It’s no secret that Alonso is aggressive when it comes to defending and we saw it today when he held off Hamilton for several laps in a bid to secure 4th place. He might not have secured that finish, but his defense was a key factor in giving both his team, Alpine, and teammate, Ocon, its first F1 victory. A French driver winning for a French team, talk about hometown glory!

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    It was such a treat to watch as we saw two world champions battling it out in a nail-biting duel. It gave us flashbacks of their on-track rivalry when they were teammates in McLaren, and reminded us of how Alonso (who celebrated his 40th birthday last Thursday) is still very much a force to be reckoned with in the sport. His stellar drive this weekend got him the Driver of the Day seal of approval.

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    As a new winner emerged, I look back fondly at the surprise wins last year such as Pierre Gasly in Monza and Sergio Perez in Sakhir. These are the moments that make the sport great and unpredictable as a lot could change in the blink of an eye.

    Hungarian GP

    What a weekend

    Speaking of sudden change, hours after the race, Sebastian Vettel’s P2 finish was stripped from him and his Aston Martin team. The reason? They were unable to provide the required 1.0 liter of fuel for post-race sampling. With this disqualification, it meant that his team lost a tremendous 18 points and everyone behind him gained a place up in the race standings.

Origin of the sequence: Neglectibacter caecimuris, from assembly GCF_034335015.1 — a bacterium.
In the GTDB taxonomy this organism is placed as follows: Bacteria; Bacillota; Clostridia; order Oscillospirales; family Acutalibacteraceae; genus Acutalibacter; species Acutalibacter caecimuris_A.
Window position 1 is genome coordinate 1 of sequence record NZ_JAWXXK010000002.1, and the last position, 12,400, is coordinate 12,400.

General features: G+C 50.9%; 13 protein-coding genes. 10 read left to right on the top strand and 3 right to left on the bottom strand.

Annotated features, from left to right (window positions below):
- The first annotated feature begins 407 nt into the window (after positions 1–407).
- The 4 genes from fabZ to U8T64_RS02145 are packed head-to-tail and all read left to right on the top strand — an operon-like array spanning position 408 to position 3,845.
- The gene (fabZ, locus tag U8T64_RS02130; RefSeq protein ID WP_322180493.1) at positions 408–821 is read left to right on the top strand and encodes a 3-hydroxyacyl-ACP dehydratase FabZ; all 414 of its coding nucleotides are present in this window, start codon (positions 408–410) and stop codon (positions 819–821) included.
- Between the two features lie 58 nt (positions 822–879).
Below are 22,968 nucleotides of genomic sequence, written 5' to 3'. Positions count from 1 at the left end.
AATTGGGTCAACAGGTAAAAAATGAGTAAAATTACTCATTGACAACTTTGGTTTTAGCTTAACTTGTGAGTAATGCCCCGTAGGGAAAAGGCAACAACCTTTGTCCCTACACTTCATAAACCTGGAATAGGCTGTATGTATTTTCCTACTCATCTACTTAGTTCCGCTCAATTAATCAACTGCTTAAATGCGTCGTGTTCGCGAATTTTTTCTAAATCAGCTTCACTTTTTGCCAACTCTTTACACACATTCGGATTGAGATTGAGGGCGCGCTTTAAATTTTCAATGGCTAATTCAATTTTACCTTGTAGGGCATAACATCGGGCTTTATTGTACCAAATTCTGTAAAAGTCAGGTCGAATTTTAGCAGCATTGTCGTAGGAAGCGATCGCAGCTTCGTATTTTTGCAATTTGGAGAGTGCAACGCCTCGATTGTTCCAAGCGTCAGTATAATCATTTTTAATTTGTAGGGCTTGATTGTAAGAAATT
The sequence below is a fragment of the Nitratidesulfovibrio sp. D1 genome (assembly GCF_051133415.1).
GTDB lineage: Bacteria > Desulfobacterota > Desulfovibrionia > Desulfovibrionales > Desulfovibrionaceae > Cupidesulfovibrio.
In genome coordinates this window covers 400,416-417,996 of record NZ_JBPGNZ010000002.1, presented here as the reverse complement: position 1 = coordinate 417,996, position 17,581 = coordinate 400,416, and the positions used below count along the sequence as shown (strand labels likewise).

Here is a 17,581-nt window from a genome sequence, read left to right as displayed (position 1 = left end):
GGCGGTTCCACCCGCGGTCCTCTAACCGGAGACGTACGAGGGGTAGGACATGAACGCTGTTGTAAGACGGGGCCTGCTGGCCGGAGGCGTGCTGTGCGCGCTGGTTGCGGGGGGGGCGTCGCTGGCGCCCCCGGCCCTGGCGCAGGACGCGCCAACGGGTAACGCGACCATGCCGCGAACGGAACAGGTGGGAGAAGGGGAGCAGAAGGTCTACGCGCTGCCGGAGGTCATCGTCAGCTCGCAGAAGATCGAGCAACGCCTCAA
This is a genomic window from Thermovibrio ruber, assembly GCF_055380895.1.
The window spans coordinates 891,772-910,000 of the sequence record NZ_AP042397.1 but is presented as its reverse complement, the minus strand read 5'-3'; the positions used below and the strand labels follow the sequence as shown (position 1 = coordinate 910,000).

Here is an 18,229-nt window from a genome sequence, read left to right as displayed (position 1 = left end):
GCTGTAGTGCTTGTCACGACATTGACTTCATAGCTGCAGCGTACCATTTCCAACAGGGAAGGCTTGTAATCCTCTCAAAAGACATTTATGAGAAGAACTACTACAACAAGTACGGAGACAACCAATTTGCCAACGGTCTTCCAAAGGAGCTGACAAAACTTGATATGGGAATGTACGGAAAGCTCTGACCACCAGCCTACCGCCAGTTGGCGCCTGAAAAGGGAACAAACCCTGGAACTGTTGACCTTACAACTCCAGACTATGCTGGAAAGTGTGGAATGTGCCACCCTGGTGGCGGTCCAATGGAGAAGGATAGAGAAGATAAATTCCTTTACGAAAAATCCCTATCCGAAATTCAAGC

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    Ferrari’s Carlos Sainz inherits P3 from Hamilton who moves up to P2, and Raikkonen now gains a point by moving up to P10.

    It was endearing to see George Russell get emotional after scoring his first points for Williams. Finishing in P9, he was joined by his teammate in the top 10 as Nicholas Latifi finished in P8. Following Vettel’s disqualification, they moved up to P7 & P8.

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    Honestly, could anyone have predicted that Esteban Ocon would win, that Williams would finish with both drivers in the points, and that six cars would not see the chequered flag? If you did, please drop a comment with your lotto numbers.

    Kidding aside, this was definitely a race to remember for the fans ⏤ but maybe not so for teams like Red Bull and McLaren. It gave us exciting battles, and increased our anticipation for the succeeding races. Sadly, F1 would not be back until the last 4 days of August so while we wait, we have the highlights of this race to replay.

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    Here’s a roundup of today’s top 10, with Ricciardo now in P11, Mick Schumacher in P12, and Antonio Giovinazzi in P13:

    Hamilton might have regained the championship lead, but there’s still a lot of races to go and if we learned anything from today, it’s that anything is possible and a lot can suddenly happen. For better or worse, all teams would definitely be on standby and prepare heavily in the summer break.

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    Until then, we’ll see you at the notorious Spa-Francorchamps for the 2021 Belgian Grand Prix. Will it be Hamilton or Verstappen who wins? Or will we get another new winner? Let us know in the comments!

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    PHOTO: AP